Database Systems Concepts 12.30 Silberschatz, Korth and Sudarshan c©1997

  • '&

    $%

    Block Nested-Loop Join (Cont.)

    • Worst case estimate: br ∗ bs + br block accesses. Best case:br + bs block accesses.

    • Improvements to nested-loop and block nested loopalgorithms:

    – If equi-join attribute forms a key on inner relation, stop innerloop with first match

    – In block nested-loop, use M − 2 disk blocks as blocking unitfor outer relation, where M = memory size in blocks; useremaining two blocks to buffer inner relation and output.Reduces number of scans of inner relation greatly.

    – Scan inner loop forward and backward alternately, to makeuse of blocks remaining in buffer (with LRU replacement)

    – Use index on inner relation if available

    Database Systems Concepts 12.31 Silberschatz, Korth and Sudarshan c©1997

  • '&

    $%

    Indexed Nested-Loop Join

    • If an index is available on the inner loop’s join attribute and joinis an equi-join or natural join, more efficient index lookups canreplace file scans.

    • Can construct an index just to compute a join.• For each tuple tr in the outer relation r, use the index to look up

    tuples in s that satisfy the join condition with tuple tr .

    • Worst case: buffer has space for only one page of r and onepage of the index.

    – br disk accesses are needed to read relation r , and, foreach tuple in r , we perform an index lookup on s.

    – Cost of the join: br + nr ∗ c, where c is the cost of a singleselection on s using the join condition.

    • If indices are available on both r and s, use the one with fewertuples as the outer relation.

    Database Systems Concepts 12.32 Silberschatz, Korth and Sudarshan c©1997

  • '&

    $%

    Example of Index Nested-Loop Join

    • Compute depositor 1 customer, with depositor as the outerrelation.

    • Let customer have a primary B+-tree index on the join attributecustomer-name, which contains 20 entries in each index node.

    • Since customer has 10,000 tuples, the height of the tree is 4,and one more access is needed to find the actual data.

    • Since ndepositor is 5000, the total cost is100 + 5000 ∗ 5 = 25, 100 disk accesses.

    • This cost is lower than the 40, 100 accesses needed for a blocknested-loop join.

    Database Systems Concepts 12.33 Silberschatz, Korth and Sudarshan c©1997

  • '&

    $%

    Merge–Join

    1. First sort both relations on their join attribute (if not alreadysorted on the join attributes).

    2. Join step is similar to the merge stage of the sort-mergealgorithm. Main difference is handling of duplicate values injoin attribute — every pair with same value on join attributemust be matched

    a 3

    b 1

    d 8

    d 13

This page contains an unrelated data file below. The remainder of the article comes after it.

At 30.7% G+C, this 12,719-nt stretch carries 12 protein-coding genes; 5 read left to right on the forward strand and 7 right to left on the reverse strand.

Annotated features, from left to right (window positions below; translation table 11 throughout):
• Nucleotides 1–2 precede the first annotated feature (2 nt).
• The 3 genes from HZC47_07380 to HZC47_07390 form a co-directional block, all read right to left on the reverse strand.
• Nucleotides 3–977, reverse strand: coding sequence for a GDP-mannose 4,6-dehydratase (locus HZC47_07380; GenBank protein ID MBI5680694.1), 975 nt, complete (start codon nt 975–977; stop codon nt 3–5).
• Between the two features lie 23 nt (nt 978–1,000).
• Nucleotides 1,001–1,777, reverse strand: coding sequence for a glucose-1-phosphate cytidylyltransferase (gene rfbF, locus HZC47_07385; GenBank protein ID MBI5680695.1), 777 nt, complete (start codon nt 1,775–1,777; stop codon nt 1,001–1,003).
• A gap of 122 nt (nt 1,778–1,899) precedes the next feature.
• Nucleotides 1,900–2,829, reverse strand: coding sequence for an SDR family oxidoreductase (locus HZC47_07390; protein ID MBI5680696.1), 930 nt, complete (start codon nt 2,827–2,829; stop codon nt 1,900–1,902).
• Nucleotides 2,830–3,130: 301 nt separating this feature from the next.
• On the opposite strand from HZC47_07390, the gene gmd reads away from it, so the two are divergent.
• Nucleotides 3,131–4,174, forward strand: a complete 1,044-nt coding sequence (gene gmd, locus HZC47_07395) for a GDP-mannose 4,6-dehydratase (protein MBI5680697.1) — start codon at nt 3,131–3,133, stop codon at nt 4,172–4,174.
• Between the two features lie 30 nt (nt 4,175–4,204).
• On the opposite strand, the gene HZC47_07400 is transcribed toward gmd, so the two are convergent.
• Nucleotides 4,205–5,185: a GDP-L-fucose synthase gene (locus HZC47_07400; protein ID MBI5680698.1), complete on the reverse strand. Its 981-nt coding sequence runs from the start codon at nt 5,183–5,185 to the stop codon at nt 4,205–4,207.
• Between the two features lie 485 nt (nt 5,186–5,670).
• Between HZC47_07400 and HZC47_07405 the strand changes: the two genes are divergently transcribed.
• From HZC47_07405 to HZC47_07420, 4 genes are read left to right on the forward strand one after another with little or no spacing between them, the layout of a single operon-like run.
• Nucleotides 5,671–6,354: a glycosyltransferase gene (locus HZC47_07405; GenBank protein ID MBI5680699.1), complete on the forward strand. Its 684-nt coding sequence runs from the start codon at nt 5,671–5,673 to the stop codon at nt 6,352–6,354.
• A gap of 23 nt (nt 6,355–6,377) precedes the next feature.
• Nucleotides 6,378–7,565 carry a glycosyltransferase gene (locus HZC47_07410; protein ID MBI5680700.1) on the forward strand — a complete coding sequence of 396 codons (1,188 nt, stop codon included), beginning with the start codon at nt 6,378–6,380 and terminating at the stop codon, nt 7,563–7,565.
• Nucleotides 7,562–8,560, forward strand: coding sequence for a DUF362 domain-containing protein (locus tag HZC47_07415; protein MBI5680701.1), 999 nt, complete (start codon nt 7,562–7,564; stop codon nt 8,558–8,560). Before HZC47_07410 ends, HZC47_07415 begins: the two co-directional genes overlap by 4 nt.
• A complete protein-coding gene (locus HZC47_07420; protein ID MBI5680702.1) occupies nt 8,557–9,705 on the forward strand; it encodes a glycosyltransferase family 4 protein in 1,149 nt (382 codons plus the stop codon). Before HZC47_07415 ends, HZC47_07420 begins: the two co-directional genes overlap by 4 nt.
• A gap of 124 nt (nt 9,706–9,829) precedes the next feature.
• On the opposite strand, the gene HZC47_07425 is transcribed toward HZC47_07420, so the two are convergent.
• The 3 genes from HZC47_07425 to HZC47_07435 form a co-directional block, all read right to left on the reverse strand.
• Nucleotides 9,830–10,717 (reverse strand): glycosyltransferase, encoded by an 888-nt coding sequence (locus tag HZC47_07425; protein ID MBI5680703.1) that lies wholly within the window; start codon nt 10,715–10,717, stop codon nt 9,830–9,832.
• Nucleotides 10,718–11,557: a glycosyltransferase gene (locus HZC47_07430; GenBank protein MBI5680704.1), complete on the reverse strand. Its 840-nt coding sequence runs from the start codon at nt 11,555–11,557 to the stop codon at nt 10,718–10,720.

f 7

    m 5

    q 6

    a A

    b G

    c L

    d N

    m B

    a1 a2 a1 a3pr ps

    r s

    Database Systems Concepts 12.34 Silberschatz, Korth and Sudarshan c©1997

  • '&

    $%

    Merge–Join (Cont.)

    • Each tuple needs to be read only once, and as a result, eachblock is also read only once. Thus number of block accesses isbr + bs, plus the cost of sorting if relations are unsorted.

    • Can be used only for equi-joins and natural joins

    • If one relation is sorted, and the other has a secondary B+-treeindex on the join attribute, hybrid merge-joins are possible.The sorted relation is merged with the leaf entries of theB+-tree. The result is sorted on the addresses of the unsortedrelation’s tuples, and then the addresses can be replaced bythe actual tuples efficiently.

    Database Systems Concepts 12.35 Silberschatz, Korth and Sudarshan c©1997

  • '&

    $%

    Hash–Join

    • Applicable for equi-joins and natural joins.• A hash function h is used to partition tuples of both relations

    into sets that have the same hash value on the join attributes,as follows:

    – h maps JoinAttrs values to {0, 1, . . . , max}, where JoinAttrsdenotes the common attributes of r and s used in thenatural join.

    – Hr0 , Hr1 , . . . , Hrmax denote partitions of r tuples, each initiallyempty. Each tuple tr ∈ r is put in partition Hri , wherei = h(tr [JoinAttrs]).

    – Hs0 , Hs1 , ..., Hsmax denote partitions of s tuples, each initiallyempty. Each tuple ts ∈ s is put in partition Hsi , wherei = h(ts[JoinAttrs]).

    Database Systems Concepts 12.36 Silberschatz, Korth and Sudarshan c©1997

  • '&

    $%

    Hash–Join (Cont.)

    • r tuples in Hri need only to be compared with s tuples in Hsi ;they do not need to be compared with s tuples in any otherpartition, since:

    – An r tuple and an s tuple that satisfy the join condition willhave the same value for the join attributes.

    – If that value is hashed to some value i, the r tuple has to bein Hri and the s tuple in Hsi .

    Database Systems Concepts 12.37 Silberschatz, Korth and Sudarshan c©1997

  • '&

    $%

    Hash–Join (Cont.)